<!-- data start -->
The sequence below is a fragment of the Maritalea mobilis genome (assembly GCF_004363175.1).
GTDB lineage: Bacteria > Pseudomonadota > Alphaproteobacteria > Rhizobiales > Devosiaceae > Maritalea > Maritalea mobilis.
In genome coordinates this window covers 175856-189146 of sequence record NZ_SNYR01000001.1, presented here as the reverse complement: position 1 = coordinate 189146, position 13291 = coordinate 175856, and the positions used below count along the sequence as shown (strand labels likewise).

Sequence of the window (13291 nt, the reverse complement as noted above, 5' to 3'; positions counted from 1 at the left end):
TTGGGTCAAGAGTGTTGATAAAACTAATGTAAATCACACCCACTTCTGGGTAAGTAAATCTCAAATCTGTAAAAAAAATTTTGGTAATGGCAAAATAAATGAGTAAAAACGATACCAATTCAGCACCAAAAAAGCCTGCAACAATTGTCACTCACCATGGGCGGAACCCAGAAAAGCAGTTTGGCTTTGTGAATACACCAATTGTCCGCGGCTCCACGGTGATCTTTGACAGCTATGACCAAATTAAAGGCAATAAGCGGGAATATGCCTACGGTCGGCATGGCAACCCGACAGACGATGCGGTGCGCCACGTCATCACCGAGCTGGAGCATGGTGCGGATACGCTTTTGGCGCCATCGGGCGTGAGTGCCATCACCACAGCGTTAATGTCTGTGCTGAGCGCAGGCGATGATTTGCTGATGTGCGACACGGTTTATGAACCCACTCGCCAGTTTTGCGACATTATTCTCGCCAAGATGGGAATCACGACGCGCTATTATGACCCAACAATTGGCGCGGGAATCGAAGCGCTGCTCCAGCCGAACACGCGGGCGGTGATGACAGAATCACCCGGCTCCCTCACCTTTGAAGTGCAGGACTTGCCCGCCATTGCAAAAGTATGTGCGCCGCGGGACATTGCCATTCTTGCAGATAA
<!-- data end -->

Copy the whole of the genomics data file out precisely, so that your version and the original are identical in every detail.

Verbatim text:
The sequence below is a fragment of the Maritalea mobilis genome (assembly GCF_004363175.1).
GTDB lineage: Bacteria > Pseudomonadota > Alphaproteobacteria > Rhizobiales > Devosiaceae > Maritalea > Maritalea mobilis.
In genome coordinates this window covers 175856-189146 of sequence record NZ_SNYR01000001.1, presented here as the reverse complement: position 1 = coordinate 189146, position 13291 = coordinate 175856, and the positions used below count along the sequence as shown (strand labels likewise).

Sequence of the window (13291 nt, the reverse complement as noted above, 5' to 3'; positions counted from 1 at the left end):
TTGGGTCAAGAGTGTTGATAAAACTAATGTAAATCACACCCACTTCTGGGTAAGTAAATCTCAAATCTGTAAAAAAAATTTTGGTAATGGCAAAATAAATGAGTAAAAACGATACCAATTCAGCACCAAAAAAGCCTGCAACAATTGTCACTCACCATGGGCGGAACCCAGAAAAGCAGTTTGGCTTTGTGAATACACCAATTGTCCGCGGCTCCACGGTGATCTTTGACAGCTATGACCAAATTAAAGGCAATAAGCGGGAATATGCCTACGGTCGGCATGGCAACCCGACAGACGATGCGGTGCGCCACGTCATCACCGAGCTGGAGCATGGTGCGGATACGCTTTTGGCGCCATCGGGCGTGAGTGCCATCACCACAGCGTTAATGTCTGTGCTGAGCGCAGGCGATGATTTGCTGATGTGCGACACGGTTTATGAACCCACTCGCCAGTTTTGCGACATTATTCTCGCCAAGATGGGAATCACGACGCGCTATTATGACCCAACAATTGGCGCGGGAATCGAAGCGCTGCTCCAGCCGAACACGCGGGCGGTGATGACAGAATCACCCGGCTCCCTCACCTTTGAAGTGCAGGACTTGCCCGCCATTGCAAAAGTATGTGCGCCGCGGGACATTGCCATTCTTGCAGATAA